Smaller facilities still use inefficient cleaners that require much manpower. At larger cooperatives and cereal centers, pre-cleaning/cleaning requires more cost-effective solutions. High-capacity 300-tph pre-cleaners and cleaners provide better operation, more efficiency, lower manpower needs and dust collection systems.

Storage. Among the silos and storehouses that store nearly 90 million tonnes of grains in Brazil, there is a wide range of storage models and capacities used.

Vertical Silos. Among the vertical silos, the concrete ones are the most traditional, featuring solidity, long life, and low maintenance costs. However, due to their higher capital costs, presently they are being restricted to port facilities and to higher capacity cells (15,000 tonnes or more).

In the 1970s, many manufacturers of metallic silos appeared, and their use is quite popular in farms and high-capacity facilities. Brazilian manufacturers include Kepler Weber, Comil, Casp, Armco, Pagé and others. More recently, branches of North American GSI and of the European Sangati and Prado have had some participation.

The implementation of metallic silos is interesting due to their dimensioning options, lower capital costs and increased ability to separate grains when necessary.

Horizontal Silos. Much used in Brazil, horizontal silos store anywhere from 30,000 up to 400,000 tonnes, and are mostly used for soybeans and maize. Usually the bottom and the walls are brick or concrete, covered by concrete or metal. Generally, it is the most economic storage option, with lower storage costs per bushel for big facilities.

To diversify use of the horizontal silo, for instance to also store machinery or packaged product, the storehouses are built with a flat bottom or with a "semi-V" (sloped and flat) bottom. In a semi-V design there is a slope (45º or more) between the walls and the flat area.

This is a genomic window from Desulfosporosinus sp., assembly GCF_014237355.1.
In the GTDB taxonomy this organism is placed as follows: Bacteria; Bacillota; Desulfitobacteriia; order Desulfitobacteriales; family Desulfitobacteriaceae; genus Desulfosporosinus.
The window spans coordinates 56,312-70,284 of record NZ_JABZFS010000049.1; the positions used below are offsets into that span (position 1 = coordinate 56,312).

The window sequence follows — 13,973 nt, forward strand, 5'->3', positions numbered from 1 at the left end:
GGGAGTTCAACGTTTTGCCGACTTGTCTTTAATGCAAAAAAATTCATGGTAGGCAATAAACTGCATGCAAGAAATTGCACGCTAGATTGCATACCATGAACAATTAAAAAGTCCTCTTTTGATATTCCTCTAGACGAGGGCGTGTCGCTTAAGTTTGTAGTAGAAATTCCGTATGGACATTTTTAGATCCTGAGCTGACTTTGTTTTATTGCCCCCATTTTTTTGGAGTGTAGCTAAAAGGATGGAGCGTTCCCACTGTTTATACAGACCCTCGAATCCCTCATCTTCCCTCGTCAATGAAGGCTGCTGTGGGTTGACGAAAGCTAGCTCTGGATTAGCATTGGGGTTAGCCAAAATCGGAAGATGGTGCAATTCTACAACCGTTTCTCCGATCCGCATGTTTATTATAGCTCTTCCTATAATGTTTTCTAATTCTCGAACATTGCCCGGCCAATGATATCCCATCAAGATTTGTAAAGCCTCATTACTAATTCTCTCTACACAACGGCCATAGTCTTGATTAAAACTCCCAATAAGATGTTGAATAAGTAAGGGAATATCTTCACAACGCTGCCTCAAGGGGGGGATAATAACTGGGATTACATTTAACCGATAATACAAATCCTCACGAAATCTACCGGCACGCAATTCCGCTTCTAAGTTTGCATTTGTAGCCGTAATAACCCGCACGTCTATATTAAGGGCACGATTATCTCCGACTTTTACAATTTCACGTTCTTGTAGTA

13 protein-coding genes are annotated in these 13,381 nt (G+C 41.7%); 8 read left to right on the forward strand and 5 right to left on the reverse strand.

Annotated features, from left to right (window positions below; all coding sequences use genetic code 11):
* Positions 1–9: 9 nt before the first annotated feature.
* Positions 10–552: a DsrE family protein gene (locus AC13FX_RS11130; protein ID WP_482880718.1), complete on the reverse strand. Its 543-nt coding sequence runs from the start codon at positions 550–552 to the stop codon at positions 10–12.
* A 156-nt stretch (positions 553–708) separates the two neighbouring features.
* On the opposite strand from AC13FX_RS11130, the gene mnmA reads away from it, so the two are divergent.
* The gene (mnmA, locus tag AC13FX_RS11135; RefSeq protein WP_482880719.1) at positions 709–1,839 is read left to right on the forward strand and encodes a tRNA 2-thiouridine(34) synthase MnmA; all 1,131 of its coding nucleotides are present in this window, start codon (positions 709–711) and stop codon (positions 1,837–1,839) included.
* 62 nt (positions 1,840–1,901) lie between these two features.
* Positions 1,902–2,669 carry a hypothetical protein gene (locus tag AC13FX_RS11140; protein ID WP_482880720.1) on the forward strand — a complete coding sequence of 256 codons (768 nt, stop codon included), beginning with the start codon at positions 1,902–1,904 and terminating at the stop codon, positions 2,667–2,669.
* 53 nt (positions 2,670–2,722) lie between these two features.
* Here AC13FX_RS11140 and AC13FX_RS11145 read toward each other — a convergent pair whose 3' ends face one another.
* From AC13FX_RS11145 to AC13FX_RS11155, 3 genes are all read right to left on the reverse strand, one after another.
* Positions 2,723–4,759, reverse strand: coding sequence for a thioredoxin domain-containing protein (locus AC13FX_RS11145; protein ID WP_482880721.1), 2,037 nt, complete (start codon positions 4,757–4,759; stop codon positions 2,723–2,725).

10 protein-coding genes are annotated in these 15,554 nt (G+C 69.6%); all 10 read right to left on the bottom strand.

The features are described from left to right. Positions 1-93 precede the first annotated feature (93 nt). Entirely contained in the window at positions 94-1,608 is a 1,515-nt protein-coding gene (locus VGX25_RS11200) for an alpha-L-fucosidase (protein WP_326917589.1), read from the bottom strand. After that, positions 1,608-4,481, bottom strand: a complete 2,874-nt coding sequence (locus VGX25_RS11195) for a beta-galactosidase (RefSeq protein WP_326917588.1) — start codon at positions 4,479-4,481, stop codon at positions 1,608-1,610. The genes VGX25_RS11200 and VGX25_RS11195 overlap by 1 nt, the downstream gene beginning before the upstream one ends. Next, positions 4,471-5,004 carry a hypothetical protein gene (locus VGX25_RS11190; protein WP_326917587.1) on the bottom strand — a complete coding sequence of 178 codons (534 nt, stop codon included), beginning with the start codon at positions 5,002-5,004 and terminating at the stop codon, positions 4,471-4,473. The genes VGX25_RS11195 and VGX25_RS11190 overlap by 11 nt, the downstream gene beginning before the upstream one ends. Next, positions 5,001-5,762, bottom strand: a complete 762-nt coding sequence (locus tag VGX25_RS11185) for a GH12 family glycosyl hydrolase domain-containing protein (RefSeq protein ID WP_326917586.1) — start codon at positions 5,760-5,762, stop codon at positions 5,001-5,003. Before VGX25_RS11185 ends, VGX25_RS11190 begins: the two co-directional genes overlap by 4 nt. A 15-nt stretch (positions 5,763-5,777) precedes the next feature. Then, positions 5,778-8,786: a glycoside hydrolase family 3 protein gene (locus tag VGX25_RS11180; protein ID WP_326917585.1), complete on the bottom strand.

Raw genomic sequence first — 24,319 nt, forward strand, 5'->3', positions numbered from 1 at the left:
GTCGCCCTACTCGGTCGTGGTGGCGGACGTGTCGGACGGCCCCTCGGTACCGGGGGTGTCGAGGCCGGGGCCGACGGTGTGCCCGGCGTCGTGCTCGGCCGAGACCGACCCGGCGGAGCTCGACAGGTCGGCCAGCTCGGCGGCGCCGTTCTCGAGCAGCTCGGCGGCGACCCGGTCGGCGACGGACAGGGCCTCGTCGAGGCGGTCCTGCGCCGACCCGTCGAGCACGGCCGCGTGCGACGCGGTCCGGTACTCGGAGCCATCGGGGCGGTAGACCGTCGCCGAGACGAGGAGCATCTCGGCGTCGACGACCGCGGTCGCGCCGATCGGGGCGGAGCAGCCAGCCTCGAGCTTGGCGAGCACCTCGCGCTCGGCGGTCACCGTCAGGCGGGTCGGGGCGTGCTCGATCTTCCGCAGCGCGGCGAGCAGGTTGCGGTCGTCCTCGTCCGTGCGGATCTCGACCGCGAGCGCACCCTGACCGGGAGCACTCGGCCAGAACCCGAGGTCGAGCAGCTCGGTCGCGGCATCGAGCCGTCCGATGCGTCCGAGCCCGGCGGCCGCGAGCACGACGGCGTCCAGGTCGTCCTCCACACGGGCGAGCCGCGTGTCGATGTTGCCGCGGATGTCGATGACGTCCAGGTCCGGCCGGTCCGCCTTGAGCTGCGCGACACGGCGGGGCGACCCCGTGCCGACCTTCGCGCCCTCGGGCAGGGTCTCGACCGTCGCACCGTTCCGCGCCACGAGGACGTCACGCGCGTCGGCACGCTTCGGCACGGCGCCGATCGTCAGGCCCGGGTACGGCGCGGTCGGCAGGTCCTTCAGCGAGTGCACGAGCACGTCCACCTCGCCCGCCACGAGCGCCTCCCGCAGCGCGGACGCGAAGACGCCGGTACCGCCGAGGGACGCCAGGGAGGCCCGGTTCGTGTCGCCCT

To optimize grain conveying and storage capacity, those with a full "V-shaped" bottom are used often, allowing unloading without manual intervention, as happens with the other models.

Drying. Usually the drying systems are the bottleneck for grain reception. As grain moisture tends to be very high, a dryer is needed to get grain to 16% or 17% moisture before storage, where it can be aerated for further drying. The drying ranges for the several kinds of grain storage and processing systems are indicated in Table 3.

There are many dryer models, such as the jig, column and fluid bed, with either concurrent flow, countercurrent or transverse flow. In spite of the technological advances introduced, many dryers are not able to perform their tasks without damaging grain quality. This occurs either due to the equipment characteristics or due to operator inefficiency, because training is still unsatisfactory in most storage operating facilities.

To partially solve this problem, some silos are equipped with an aeration system designed for further drying to reduce the need of mechanical drying and increase reception speed. For example, when reducing the moisture from 22% to 14%, a dryer can handle nearly 30 tph of maize. When moisture is reduced from 22% to 17%, the same dryer will handle 50 to 60 tph.

In most facilities the dryer is still fuelled by firewood. There is a search for alternatives, mainly due to environmental issues, but the option for natural gas is quite limited because of the supply network, and liquid propane gas (LPG) is not viable because of its higher cost. Some units make use of production byproducts such as rinds or hulls, but they have limited use.